Victor Davis Hanson

The Clintons need to tread carefully so that Hillary does not appear a mere bridge for Bill’s drive for a third term. When he steps in to talk nonstop in their co-defense, it appears that she’s not quite in full control of her own destiny.

If Hillary is elected president, will Bill likewise butt in when the Congress or foreign leaders are mean to his wife or her rankings tank? The last thing the would-be Democratic nominee wants is more “Bill Clinton Makes the Case for His Wife” headlines like we saw all last week.

Fifth, Hillary’s campaign can’t control Bill. Ex-presidents don’t exactly have small egos, and Clinton, something of a loose cannon, is bound to shoot his mouth off whenever and at whatever he pleases. He now brags that Hillary will send him out with George H.W. Bush to undo the damage of Bush Senior’s son, the current president.

And in a recent interview with talk-show host Charlie Rose, Bill embarrassingly gushed that Hillary “is so good.” Then he went on to trash Obama — while denying he was doing just that. No wonder that Hillary’s frantic campaign handlers were said to have been offstage trying to cut short the Rose interview.

Bill also claims that Hillary has already been “vetted” — hinting that Obama, in contrast, hasn’t been fully investigated and may well have more skeletons that someone may uncover. Yet part of Hillary’s current trouble is the public’s anger over her campaign’s past unsavory use of just that rhetorical trick: digging up dirt on opponents while claiming you’re not.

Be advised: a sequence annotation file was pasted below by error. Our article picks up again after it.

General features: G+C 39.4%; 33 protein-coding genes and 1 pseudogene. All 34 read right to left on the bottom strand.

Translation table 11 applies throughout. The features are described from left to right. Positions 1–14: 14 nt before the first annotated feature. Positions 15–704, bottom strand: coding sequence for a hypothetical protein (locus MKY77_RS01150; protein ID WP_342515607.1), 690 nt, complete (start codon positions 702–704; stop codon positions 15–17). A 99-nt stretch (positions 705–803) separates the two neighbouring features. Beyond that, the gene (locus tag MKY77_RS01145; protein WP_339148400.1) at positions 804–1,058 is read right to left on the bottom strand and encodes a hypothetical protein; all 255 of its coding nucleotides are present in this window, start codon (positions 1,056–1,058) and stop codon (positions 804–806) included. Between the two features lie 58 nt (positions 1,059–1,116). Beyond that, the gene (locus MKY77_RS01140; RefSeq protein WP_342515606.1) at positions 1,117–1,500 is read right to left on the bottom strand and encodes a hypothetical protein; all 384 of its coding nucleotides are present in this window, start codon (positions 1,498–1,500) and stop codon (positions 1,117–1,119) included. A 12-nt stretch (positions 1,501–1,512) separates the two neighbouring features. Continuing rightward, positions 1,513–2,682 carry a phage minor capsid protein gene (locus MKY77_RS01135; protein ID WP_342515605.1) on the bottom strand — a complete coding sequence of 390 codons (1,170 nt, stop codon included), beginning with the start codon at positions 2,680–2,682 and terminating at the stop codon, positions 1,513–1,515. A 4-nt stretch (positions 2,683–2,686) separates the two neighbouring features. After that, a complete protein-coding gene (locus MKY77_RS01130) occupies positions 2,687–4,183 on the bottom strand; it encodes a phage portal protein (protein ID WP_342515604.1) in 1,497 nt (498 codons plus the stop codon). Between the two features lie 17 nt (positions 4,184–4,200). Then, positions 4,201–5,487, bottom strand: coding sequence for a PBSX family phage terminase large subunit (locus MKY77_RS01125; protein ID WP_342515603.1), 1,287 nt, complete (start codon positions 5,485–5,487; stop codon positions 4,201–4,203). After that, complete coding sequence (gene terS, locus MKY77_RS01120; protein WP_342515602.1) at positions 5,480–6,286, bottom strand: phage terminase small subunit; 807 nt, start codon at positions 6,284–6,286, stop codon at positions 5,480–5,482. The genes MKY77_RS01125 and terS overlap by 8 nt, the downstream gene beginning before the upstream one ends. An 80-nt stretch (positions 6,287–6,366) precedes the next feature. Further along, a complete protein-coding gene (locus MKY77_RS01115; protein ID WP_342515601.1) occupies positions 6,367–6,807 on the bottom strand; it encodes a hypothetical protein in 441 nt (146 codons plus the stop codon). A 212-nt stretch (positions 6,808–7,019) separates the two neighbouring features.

If Bill keeps this sloppiness up, some might almost wonder whether he really wants his wife to win — and thereby have her overshadow his own presidency by being both the first woman president and the Clinton who did not suffer impeachment due to self-inflicted scandal.

Hillary may yet end up the Democratic nominee. But only if she alone convinces America — and Wild Bill — that she’s running for her first, not his third, term.


Victor Davis Hanson

Victor Davis Hanson is a classicist and historian at the Hoover Institution, Stanford University, and a recipient of the 2007 National Humanities Medal.